ISSN 2330-717X

Russia Loses Top Place Among Investors In Moldova

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By Madalin Necsutu

National bank data show Moldova’s principal foreign investors are now from EU countries – while Russia has dropped from first place to sixth in the investment league table.

Moldova’s National Bank on Thursday said Russian investors no longer hold first place among foreign investors in the country, in terms of direct investment in domestic economic stock.

Citing new data, it said that The Netherlands and Spain took first and second place in the ranking of foreign investors. Third place went to France, followed by Cyprus and Romania.

The Russian Federation was the leader among foreign investors in Moldova until 2016, dropping sharply last year to sixth position in the rankings.

Economic ties between Russia and Moldova shrank dramatically after Russia placed an embargo on Moldovan goods in 2013 and 2014, in order to persuade Chisinau to abandon the European path its government had chosen.

Also, according to the National Bank, foreign investment grew in 2017 by 17.7 percent compared to 2016, from just over 3 billion US dollars to 3.5 billion dollars, a rise of just over 536 million dollars.

A report from Expert-Group, an economic think tank in Moldova, said the numbers could have been higher had the government pursued real reforms in the rule of law that appeal to investors and provide a safer business environment for them.

Moldova’s GDP grew by 4 per cent in 2017, the bank said. The authorities had expected 6 percent. The fall in the estimate was blamed on bad weather conditions. The Expert-Group report predicts economic growth of between 3.1 and 4.8 percent.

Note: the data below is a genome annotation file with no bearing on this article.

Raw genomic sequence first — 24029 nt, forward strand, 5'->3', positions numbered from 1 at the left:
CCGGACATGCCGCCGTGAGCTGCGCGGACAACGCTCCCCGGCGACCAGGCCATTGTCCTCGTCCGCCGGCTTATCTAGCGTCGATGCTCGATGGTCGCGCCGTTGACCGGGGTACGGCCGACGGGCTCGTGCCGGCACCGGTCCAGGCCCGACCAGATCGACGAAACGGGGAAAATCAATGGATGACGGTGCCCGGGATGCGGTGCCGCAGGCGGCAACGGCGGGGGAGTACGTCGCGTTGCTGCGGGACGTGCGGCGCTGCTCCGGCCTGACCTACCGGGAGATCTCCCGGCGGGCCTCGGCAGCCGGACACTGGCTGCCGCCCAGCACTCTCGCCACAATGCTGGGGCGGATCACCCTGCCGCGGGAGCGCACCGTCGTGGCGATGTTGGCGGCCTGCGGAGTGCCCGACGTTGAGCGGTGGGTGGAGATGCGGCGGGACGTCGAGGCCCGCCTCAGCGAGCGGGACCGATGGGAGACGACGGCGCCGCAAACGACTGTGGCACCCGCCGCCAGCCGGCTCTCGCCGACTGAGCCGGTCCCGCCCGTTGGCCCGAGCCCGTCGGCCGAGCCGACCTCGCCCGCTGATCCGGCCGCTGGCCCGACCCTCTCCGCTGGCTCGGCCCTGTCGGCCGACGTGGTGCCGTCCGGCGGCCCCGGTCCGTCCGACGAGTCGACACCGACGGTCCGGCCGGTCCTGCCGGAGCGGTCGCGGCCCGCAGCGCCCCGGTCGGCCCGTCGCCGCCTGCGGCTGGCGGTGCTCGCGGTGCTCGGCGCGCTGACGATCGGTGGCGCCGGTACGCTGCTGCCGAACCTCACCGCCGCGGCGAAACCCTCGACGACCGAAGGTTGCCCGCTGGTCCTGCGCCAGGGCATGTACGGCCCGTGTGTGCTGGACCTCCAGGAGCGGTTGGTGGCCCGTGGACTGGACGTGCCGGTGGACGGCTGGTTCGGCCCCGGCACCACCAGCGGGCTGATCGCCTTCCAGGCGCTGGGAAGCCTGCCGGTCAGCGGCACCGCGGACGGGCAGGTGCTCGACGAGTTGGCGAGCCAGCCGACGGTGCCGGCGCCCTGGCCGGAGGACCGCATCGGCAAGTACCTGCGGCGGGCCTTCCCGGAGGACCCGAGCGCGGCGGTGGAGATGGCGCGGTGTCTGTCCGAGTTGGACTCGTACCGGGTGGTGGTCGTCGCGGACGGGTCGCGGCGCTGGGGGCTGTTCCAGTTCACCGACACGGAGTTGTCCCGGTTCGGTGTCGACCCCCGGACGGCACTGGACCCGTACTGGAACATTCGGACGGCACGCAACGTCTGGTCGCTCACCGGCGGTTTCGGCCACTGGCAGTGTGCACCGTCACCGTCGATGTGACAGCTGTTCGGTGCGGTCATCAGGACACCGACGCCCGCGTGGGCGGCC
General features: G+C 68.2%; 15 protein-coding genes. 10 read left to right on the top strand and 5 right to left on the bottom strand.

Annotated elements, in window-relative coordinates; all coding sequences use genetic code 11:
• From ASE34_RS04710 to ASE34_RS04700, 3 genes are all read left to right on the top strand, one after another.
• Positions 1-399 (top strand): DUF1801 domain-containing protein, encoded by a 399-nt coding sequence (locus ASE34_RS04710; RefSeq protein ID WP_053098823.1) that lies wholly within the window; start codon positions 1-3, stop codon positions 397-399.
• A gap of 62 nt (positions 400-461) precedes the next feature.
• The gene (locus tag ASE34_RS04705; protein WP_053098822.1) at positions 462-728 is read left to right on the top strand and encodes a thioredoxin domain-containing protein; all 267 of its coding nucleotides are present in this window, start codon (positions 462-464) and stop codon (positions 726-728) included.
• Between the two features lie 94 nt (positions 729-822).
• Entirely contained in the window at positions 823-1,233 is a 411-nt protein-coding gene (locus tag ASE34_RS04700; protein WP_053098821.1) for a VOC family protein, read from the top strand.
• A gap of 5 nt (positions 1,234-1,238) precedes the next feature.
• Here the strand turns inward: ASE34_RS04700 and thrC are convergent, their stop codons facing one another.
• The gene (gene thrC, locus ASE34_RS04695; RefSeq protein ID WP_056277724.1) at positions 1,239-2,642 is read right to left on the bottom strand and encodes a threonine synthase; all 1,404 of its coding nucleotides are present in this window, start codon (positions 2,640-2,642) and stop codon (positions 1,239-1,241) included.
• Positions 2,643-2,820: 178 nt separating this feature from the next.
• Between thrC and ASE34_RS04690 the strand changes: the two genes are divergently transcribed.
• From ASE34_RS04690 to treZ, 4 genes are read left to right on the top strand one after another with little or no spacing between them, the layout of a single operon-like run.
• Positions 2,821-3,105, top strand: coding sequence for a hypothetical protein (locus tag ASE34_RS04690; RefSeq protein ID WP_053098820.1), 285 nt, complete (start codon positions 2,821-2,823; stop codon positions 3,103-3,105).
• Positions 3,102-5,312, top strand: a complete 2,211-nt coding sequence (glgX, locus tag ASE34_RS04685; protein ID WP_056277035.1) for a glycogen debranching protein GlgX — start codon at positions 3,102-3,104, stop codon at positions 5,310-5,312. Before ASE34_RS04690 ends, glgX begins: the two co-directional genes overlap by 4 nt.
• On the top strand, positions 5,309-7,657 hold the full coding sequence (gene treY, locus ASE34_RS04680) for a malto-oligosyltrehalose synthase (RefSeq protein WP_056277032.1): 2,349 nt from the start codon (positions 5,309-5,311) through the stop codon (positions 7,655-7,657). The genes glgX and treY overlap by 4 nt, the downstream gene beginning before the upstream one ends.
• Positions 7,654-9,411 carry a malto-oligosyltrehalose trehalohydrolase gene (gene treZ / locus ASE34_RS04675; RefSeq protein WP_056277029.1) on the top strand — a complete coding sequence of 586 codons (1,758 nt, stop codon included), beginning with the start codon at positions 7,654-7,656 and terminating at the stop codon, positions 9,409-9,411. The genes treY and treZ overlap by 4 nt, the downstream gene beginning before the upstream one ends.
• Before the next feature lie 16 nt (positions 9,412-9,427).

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Balkan Insight

Balkan Insight

The Balkan Insight (fornerkt the Balkin Investigative Reporting Network, BIRN) is a close group of editors and trainers that enables journalists in the region to produce in-depth analytical and investigative journalism on complex political, economic and social themes. BIRN emerged from the Balkan programme of the Institute for War & Peace Reporting, IWPR, in 2005. The original IWPR Balkans team was mandated to localise that programme and make it sustainable, in light of changing realities in the region and the maturity of the IWPR intervention. Since then, its work in publishing, media training and public debate activities has become synonymous with quality, reliability and impartiality. A fully-independent and local network, it is now developing as an efficient and self-sustainable regional institution to enhance the capacity for journalism that pushes for public debate on European-oriented political and economic reform.

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